meet the new boss

New Colorado teachers union chief: Spring walkouts raised public awareness of school needs

PHOTO: Courtesy CEA
Colorado Education Association President Amie Baca-Oehlert

Amie Baca-Oehlert, a school counselor from the Adams 12 district north of Denver, recently took the helm of the 35,000-member Colorado Education Association. She’s served as the vice president of the state’s largest teachers union since 2012, working closely with recent president Kerrie Dallman. In that time, union-backed candidates have gained ground on school boards across the Front Range, while at the statehouse, the union fended off efforts to weaken licensure and partnered with conservatives to roll back standardized tests. But the last session ended with a political defeat: Changes to the public employee pension system significantly raised the retirement age for teachers.

Baca-Oehlert was elected as president in April, on the heels of two days of teacher protests at the Capitol that shut down schools across the state. She takes over as the union faces an uncertain political environment. Teacher protests generated renewed engagement, but the union’s preferred gubernatorial candidate lost the Democratic primary. There’s a competitive governor’s race, control of the state Senate is also up for grabs, and a third attempt to raise taxes for education could appear on the ballot. What happens in November could open up new possibilities to advance the union’s agenda or shut doors.

Baca-Oehlert recently sat down with Chalkbeat to talk about her top priorities, whether she has any regrets about wading into the primary, and what the lasting impact of April’s teacher walkouts might be.

This interview has been lightly edited for length and clarity.

You’ve been in a leadership position with CEA since 2012. As you take over as president, what are the biggest challenges? What are your top priorities?

School funding certainly is top of mind and something we need to continue to work toward, to make sure that every child regardless of where they live here in Colorado has access to a quality public education.

And teacher voice, ensuring that the professionals … are honored and respected and listened to. That’s something I really value as a leader. They are the ones closest to the students doing the work.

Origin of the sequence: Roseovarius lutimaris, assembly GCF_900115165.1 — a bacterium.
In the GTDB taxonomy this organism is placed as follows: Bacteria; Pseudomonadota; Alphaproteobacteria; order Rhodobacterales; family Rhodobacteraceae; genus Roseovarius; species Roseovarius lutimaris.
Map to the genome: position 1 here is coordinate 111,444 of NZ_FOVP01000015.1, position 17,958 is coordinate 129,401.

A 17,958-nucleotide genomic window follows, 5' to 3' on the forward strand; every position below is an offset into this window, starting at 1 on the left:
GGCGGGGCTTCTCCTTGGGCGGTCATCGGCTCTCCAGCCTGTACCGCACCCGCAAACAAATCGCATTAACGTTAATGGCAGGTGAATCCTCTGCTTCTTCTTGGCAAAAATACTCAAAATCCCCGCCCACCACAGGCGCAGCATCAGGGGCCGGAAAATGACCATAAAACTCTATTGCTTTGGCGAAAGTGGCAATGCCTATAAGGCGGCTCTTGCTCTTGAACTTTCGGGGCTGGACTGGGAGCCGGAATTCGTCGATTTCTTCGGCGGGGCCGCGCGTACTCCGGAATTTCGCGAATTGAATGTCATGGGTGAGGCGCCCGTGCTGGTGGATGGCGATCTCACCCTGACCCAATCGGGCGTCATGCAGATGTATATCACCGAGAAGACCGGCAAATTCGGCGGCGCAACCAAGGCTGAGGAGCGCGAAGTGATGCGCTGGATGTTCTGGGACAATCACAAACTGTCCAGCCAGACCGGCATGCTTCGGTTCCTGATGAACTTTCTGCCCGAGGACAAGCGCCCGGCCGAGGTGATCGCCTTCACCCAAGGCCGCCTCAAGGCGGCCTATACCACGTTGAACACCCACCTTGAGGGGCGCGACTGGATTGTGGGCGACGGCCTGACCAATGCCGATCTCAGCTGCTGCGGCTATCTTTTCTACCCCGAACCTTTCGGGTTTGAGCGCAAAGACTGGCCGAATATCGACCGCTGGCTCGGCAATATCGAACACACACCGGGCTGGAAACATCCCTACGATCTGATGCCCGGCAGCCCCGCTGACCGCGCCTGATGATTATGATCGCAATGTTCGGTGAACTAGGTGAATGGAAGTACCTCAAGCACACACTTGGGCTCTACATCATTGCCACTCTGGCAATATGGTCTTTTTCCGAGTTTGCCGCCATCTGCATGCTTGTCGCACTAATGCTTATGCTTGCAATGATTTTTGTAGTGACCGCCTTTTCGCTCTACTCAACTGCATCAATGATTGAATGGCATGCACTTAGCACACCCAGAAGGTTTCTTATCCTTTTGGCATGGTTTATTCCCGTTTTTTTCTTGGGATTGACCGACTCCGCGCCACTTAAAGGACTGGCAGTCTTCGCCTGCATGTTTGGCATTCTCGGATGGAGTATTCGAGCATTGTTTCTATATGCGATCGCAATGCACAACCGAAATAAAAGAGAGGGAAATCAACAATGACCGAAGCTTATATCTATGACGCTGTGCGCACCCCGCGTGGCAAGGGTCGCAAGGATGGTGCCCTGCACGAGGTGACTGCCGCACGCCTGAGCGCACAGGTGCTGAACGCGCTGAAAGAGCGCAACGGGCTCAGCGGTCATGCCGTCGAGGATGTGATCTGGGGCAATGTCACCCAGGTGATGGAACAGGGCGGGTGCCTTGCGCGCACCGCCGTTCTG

When (immediate past president) Kerrie Dallman took over, she said in an interview that the union couldn’t just be the voice of no, that the union had to present a positive vision of reform. Do you still feel like that’s important politically or do you feel like the political environment has changed?

There is broader understanding that our schools aren’t broken or something that needs to be fixed, but we aren’t necessarily doing right by our schools or by our students, and that gets back to funding. When you look back at the last 10 years of underfunding our schools and what that has done, what that has meant to schools and communities, there is broader understanding that we need to support our schools. We need to resource our schools. We need to give the educators and teachers working with students the tools and resources they need to serve students’ needs, whether that be more mental health supports, things for school safety, down to supplies. We put out a report that teachers are spending on average $656 a year on supplies for their students.

There’s a good likelihood there will be a tax increase to fund education on the ballot in November. We’ve been here before in Colorado. What can you do to have a different outcome this time?

It’s doing that talking to people, sharing our stories. I think one of the most powerful things from the April Days of Action was people were able to tell their stories. It shifted the conversation. People were able to really see and understand what’s happening in our public schools and how educators in Colorado are treated. They definitely have to have bachelor’s degrees. Many of them have master’s degrees, yet they’re working two and three jobs, many of their own children are on free- and reduced-[price] lunch. We were able to help people understand that we have one of the fastest-growing economies in the country, yet we’re treating our educators and our students in this manner. People were able to share those stories and help people understand we can and should do better by the students of Colorado.

You waded into the Democratic primary, not only endorsing Cary Kennedy but also running pretty negative ads against Mike Johnston and Jared Polis. Polis is now the nominee. Do you have any regrets about that?